Budget 2020: Here's everything that you need to know

Edmund Heaphy
Finance and news reporter
Chancellor Rishi Sunak delivers his Budget in the House of Commons. (PA Photo/House of Commons)

UK chancellor Rishi Sunak on Wednesday announced his first ever budget, including a £30bn coronavirus spending package, and more than £600bn in infrastructure spending.

The measures, which represent a marked increase in both capital and day-to-day spending, will be financed primarily by a significant increase in government borrowing.

Here are the key announcements made by Sunak in his speech in the House of Commons:

Coronavirus response

  • The government will spend “whatever it takes” on the National Health Service, and announced a £5bn emergency response package

  • Statutory sick pay will be paid to all those who self-isolate, even if they do not have coronavirus symptoms

  • Some £2bn has been set aside to cover up to 14 days of sick pay for employees at businesses with fewer that 250 employees

  • £500m will be provided to local authorities to directly support vulnerable people

  • The abolition of business rates for retail, leisure, and hospitality firms that have a rateable value of less than £51,000

  • A new coronavirus loan scheme will see the government part-guarantee “business interruption” loans of up to £1.2m to small and medium-sized businesses

  • Around 700,000 of the country’s smallest businesses will be eligible for a £3,000 cash grant

Environmental measures

  • Some £800m will be spent on carbon capture technology before 2030

  • A plastic packaging tax will come into force in April 2022

  • £5.2bn will be spent on improving flood defences over the next five years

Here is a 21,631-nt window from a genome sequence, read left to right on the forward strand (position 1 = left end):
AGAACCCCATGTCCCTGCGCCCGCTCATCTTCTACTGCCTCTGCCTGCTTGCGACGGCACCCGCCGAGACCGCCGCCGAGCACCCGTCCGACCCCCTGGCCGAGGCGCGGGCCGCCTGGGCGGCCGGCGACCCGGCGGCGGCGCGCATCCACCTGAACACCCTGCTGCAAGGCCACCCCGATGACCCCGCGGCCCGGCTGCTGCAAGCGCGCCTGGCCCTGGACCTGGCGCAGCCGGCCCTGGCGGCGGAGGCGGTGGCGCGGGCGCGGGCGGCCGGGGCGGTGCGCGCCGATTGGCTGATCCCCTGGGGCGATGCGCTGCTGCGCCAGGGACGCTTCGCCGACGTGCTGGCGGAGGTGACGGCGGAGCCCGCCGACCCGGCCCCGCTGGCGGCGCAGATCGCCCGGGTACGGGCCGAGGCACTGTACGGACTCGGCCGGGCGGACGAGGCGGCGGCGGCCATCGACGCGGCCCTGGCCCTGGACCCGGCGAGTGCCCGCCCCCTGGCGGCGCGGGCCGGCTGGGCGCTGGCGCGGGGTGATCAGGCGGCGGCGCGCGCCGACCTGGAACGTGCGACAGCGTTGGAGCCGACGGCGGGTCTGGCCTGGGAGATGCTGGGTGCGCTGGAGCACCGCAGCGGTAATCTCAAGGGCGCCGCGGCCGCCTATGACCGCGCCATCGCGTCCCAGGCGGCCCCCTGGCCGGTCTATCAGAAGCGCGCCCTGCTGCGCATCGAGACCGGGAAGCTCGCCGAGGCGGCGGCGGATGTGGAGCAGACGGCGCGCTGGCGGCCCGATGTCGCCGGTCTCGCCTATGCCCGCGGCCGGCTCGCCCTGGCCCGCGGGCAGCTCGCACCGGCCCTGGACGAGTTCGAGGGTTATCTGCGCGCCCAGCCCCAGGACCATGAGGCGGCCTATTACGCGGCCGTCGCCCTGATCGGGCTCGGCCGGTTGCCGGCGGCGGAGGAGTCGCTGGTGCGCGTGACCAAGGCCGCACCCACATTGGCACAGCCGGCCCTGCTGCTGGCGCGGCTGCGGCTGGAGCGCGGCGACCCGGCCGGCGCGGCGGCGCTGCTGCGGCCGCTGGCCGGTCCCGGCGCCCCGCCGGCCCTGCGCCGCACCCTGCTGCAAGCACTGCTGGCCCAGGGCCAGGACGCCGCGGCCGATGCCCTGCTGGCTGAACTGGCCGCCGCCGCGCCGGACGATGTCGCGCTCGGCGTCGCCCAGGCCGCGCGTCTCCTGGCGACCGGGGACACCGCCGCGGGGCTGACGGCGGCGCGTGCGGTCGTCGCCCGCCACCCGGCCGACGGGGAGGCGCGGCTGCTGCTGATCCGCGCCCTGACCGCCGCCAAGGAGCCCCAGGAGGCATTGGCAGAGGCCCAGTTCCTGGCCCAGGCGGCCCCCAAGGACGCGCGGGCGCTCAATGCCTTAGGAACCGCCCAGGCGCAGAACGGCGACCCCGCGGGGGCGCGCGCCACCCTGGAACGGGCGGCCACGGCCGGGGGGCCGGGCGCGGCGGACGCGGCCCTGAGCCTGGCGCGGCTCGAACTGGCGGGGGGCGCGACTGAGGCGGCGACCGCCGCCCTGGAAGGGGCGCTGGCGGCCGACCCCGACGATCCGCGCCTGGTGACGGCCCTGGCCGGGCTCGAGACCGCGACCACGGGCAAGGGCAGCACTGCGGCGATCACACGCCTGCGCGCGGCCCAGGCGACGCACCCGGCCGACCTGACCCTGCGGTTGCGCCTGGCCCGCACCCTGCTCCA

• Some £120m in funding will be made immediately available for flood damage repairs

  • The government will spend £500m on new rapid electric car charging hubs

  • Manufacturers and importers will be charged £200 per tonne on products made from less than 30% recyclable material

  • Fuel subsidies for off-road vehicles will be scrapped in two years time, except for famers and rail operators

  • The government will spend £640m on a climate fund to protect the UK’s natural habitats

Taxation, personal spending, and wages

  • The threshold for paying National Insurance contributions will rise from £8,632 to £9,500, which will save workers over £100 per year

  • Duties on spirits, beer, cider, and wine will be frozen

  • VAT charges on books, newspapers, magazines and academic journals will be abolished

  • VAT will also be abolished on female sanitary product, such as tampons

Infrastructure, technology and housing spending

  • Over £600bn will be spend on roads, railway, broadband, and housing by the middle of 2025

  • The government will spend £5bn to expand gigabit rural broadband connectivity

  • The affordable housing programme, which will receive £12bn in extra funding, will be expanded

  • A new pothole fund of £500m per year will allow authorities to fix up to 50 million potholes

  • The government will spend an extra £900m on research into nuclear fusion, space, and electric vehicles

  • The Science Institute in Weybridge will get a £1.4bn funding boost

  • £800m will be spent on a new research agency, which will be modelled on the Advanced Research Projects Agency in America

Read more: What the 2020 Budget means for your finances

Devolved governments

  • Westminster will provide an extra £640m in spending by the Scottish government, £360m for Wales, and £210m for Northern Ireland